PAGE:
Researchers at the University of Wisconsin-Madison designed an innovate and sustainable solution to the global electronic waste problem: make the substrate of computer chips out of cellulose nanofibril (CNF), a biodegradable material from wood. The team collaborated with the the Madison-based U.S. Department of Agriculture Forest Products Laboratory (FPL) to build their device.
On average, cell phones are used for less than 18 months and computers are used for some 3 years before being replaced. But very few end up getting recycled, in part because there’s little awareness on the subject, part lack of facilities. Not to mention how prohibitively expensive it can be to extract the toxic semiconductors that makeup the devices, like gallium arsenide (GaAs). So, most electronics end up in the landfill, polluting the environment and expanding demand for further landfill space.
Wood is plentiful and biodegradable, so why not chop some good ol’ chips? Trust me, I was as skeptical as you at this point until I read the paper (Nature). According to the researchers at UW, the active region of a typical computer chip is only a thin layer atop a bulk support which consists of more than 99% of the semiconductor material. This huge bottom layer relative to the top layer is basically used only to carry non-active components. As such, it can be replaced with just about any material, in this case a favorable biodegradable one, granted chip operation isn’t affected.
“The majority of material in a chip is support. We only use less than a couple of micrometers for everything else,” says UW-Madison electrical and computer engineering professor Zhenqiang “Jack” Ma. “Now the chips are so safe you can put them in the forest and fungus will degrade it. They become as safe as fertilizer.”
How about that – electronic fertilizer. You definitely don’t hear that every day. Naturally though the researchers didn’t build a chip atop of a wooden plank. First, the researchers had to breach two key barriers when dealing with wood-derived materials in an electronics setting: surface smoothness and thermal expansion. In the end, they found an elegant solution by coating the CNF layers with a special solution.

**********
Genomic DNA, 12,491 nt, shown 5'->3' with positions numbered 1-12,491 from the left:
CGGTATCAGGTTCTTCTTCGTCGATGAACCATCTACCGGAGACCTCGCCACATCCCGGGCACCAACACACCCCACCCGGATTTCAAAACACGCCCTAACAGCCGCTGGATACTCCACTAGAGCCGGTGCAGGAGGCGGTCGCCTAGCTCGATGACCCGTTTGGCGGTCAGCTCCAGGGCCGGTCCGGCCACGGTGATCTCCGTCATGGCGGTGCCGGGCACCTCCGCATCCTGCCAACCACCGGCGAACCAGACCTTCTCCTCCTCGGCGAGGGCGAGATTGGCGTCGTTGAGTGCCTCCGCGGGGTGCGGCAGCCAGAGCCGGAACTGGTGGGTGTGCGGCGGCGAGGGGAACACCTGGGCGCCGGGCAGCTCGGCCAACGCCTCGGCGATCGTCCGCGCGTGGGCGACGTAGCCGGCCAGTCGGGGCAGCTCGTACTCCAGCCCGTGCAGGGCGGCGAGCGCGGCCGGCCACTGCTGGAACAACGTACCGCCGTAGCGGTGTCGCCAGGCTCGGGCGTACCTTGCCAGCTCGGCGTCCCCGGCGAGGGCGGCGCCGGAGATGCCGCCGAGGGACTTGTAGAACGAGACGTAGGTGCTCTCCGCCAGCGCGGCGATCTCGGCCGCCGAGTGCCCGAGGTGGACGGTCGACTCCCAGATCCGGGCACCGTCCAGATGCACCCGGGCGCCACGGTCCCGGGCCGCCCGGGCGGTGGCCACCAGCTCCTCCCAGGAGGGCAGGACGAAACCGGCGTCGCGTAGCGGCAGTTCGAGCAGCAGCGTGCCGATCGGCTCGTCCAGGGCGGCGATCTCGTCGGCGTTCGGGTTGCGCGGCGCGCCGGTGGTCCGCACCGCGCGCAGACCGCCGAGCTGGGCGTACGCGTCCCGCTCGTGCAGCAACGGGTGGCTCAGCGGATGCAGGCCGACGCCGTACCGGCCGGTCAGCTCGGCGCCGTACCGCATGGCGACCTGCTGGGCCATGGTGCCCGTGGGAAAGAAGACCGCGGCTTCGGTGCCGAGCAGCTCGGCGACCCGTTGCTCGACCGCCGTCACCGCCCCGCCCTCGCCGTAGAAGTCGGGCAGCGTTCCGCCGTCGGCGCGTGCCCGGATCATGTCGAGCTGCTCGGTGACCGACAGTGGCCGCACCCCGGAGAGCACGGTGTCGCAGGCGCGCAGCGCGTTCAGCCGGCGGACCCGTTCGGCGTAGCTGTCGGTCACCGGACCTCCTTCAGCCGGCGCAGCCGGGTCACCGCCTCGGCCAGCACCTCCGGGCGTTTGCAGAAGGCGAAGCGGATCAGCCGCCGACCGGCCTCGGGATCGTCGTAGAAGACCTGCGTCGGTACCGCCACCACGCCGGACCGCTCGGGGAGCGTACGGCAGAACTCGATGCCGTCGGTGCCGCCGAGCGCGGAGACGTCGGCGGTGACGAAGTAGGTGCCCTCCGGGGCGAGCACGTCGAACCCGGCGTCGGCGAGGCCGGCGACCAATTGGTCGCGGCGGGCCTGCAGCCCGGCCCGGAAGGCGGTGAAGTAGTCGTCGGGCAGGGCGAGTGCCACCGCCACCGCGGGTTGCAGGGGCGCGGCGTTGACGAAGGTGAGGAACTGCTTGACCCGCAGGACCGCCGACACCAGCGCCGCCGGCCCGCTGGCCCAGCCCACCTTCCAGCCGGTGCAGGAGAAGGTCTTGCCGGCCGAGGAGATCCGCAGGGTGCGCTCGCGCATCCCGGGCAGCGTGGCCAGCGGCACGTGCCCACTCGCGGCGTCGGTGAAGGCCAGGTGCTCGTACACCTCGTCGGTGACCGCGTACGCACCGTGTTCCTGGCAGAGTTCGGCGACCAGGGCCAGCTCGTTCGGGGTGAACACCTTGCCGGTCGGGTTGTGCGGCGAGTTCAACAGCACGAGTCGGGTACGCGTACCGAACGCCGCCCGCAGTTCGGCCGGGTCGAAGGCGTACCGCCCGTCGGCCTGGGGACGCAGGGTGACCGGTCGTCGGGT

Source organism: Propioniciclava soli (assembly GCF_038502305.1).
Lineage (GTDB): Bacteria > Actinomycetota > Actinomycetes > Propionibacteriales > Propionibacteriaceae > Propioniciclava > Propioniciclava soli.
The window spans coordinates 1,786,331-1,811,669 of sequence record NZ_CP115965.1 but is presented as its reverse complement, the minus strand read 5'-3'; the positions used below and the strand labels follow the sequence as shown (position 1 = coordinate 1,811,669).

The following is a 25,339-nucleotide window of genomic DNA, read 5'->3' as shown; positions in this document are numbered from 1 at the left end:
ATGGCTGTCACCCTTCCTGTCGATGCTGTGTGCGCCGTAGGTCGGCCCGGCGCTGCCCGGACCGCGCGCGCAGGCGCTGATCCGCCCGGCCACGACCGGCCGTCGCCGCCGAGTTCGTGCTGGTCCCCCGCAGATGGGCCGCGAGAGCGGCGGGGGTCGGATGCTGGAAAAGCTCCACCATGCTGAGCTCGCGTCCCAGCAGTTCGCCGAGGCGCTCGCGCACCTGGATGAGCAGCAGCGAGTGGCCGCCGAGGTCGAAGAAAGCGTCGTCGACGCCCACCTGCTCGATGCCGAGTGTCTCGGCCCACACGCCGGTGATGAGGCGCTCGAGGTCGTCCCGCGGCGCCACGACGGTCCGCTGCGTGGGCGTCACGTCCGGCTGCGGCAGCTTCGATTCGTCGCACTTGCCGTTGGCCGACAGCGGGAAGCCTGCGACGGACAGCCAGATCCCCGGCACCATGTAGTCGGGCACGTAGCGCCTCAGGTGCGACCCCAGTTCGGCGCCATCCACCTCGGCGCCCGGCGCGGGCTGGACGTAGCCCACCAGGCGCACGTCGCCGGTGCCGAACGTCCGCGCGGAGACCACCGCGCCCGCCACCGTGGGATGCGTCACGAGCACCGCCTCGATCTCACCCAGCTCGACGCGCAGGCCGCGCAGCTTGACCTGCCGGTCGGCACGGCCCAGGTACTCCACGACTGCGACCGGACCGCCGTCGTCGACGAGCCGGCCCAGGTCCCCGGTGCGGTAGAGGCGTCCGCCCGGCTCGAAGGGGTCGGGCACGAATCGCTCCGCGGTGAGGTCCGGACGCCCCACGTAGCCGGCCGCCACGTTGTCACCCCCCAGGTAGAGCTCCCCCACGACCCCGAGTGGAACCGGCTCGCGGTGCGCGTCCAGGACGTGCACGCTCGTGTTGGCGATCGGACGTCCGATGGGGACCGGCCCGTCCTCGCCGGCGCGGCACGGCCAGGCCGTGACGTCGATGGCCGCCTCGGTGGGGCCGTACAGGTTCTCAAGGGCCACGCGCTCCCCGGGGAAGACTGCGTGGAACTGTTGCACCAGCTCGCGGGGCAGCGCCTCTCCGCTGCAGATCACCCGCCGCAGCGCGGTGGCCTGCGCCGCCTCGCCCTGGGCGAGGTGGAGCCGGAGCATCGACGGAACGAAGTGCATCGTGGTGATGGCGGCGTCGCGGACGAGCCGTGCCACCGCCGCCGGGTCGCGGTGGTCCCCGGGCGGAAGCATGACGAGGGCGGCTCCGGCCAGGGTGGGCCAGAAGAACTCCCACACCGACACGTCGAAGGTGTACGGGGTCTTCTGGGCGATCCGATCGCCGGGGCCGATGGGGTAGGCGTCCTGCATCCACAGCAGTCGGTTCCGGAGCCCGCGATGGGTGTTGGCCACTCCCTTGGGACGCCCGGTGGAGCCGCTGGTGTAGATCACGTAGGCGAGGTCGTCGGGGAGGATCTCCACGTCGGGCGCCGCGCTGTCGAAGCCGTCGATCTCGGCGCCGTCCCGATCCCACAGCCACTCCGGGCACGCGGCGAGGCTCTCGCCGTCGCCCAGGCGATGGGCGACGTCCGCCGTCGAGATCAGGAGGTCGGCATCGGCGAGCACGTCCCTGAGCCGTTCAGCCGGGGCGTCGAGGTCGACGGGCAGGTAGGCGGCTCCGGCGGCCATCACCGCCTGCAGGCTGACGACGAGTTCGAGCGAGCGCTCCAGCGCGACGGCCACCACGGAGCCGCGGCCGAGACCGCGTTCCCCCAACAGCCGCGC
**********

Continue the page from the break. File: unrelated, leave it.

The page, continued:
“You don’t want it to expand or shrink too much. Wood is a natural hydroscopic material and could attract moisture from the air and expand,” Zhiyong Cai, project leader for an engineering composite science research group at FPL. “With an epoxy coating on the surface of the CNF, we solved both the surface smoothness and the moisture barrier.”
With over a decade of experience working with CNF, the researchers are confident in their design. They say it can also be easily adapted to current manufacturing technology.
“The advantage of CNF over other polymers is that it’s a bio-based material and most other polymers are petroleum-based polymers. Bio-based materials are sustainable, bio-compatible and biodegradable,” Gong says. “And, compared to other polymers, CNF actually has a relatively low thermal expansion coefficient.”
Yei Hwan Jung, a graduate student in electrical and computer engineering and a co-author of the paper, says the new process greatly reduces the use of such expensive and potentially toxic material.
“I’ve made 1,500 gallium arsenide transistors in a 5-by-6 millimeter chip. Typically for a microwave chip that size, there are only eight to 40 transistors. The rest of the area is just wasted,” he says. “We take our design and put it on CNF using deterministic assembly technique, then we can put it wherever we want and make a completely functional circuit with performance comparable to existing chips.”